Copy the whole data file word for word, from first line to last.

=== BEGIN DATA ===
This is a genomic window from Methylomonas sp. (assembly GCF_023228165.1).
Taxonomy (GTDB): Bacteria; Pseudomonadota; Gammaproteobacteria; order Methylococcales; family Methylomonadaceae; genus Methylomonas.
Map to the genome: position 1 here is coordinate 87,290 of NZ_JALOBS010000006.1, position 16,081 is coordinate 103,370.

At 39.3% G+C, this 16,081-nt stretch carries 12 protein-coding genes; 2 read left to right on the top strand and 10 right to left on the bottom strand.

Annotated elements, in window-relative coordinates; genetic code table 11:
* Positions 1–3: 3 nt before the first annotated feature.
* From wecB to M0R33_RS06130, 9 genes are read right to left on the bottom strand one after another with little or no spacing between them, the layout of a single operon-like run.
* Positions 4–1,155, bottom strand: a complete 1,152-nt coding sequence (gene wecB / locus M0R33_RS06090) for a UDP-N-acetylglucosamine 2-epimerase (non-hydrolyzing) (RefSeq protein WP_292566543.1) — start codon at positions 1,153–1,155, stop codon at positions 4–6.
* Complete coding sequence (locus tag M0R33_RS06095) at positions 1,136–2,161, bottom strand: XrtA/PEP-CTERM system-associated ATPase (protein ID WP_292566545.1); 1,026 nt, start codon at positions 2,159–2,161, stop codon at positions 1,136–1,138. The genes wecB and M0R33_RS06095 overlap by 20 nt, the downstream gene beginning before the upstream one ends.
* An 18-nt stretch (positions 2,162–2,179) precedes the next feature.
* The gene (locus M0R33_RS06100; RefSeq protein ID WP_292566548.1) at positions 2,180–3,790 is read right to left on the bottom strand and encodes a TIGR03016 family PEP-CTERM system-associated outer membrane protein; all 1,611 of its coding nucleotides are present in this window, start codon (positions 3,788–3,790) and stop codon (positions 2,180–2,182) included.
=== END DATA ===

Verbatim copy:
This is a genomic window from Methylomonas sp. (assembly GCF_023228165.1).
Taxonomy (GTDB): Bacteria; Pseudomonadota; Gammaproteobacteria; order Methylococcales; family Methylomonadaceae; genus Methylomonas.
Map to the genome: position 1 here is coordinate 87,290 of NZ_JALOBS010000006.1, position 16,081 is coordinate 103,370.

At 39.3% G+C, this 16,081-nt stretch carries 12 protein-coding genes; 2 read left to right on the top strand and 10 right to left on the bottom strand.

Annotated elements, in window-relative coordinates; genetic code table 11:
* Positions 1–3: 3 nt before the first annotated feature.
* From wecB to M0R33_RS06130, 9 genes are read right to left on the bottom strand one after another with little or no spacing between them, the layout of a single operon-like run.
* Positions 4–1,155, bottom strand: a complete 1,152-nt coding sequence (gene wecB / locus M0R33_RS06090) for a UDP-N-acetylglucosamine 2-epimerase (non-hydrolyzing) (RefSeq protein WP_292566543.1) — start codon at positions 1,153–1,155, stop codon at positions 4–6.
* Complete coding sequence (locus tag M0R33_RS06095) at positions 1,136–2,161, bottom strand: XrtA/PEP-CTERM system-associated ATPase (protein ID WP_292566545.1); 1,026 nt, start codon at positions 2,159–2,161, stop codon at positions 1,136–1,138. The genes wecB and M0R33_RS06095 overlap by 20 nt, the downstream gene beginning before the upstream one ends.
* An 18-nt stretch (positions 2,162–2,179) precedes the next feature.
* The gene (locus M0R33_RS06100; RefSeq protein ID WP_292566548.1) at positions 2,180–3,790 is read right to left on the bottom strand and encodes a TIGR03016 family PEP-CTERM system-associated outer membrane protein; all 1,611 of its coding nucleotides are present in this window, start codon (positions 3,788–3,790) and stop codon (positions 2,180–2,182) included.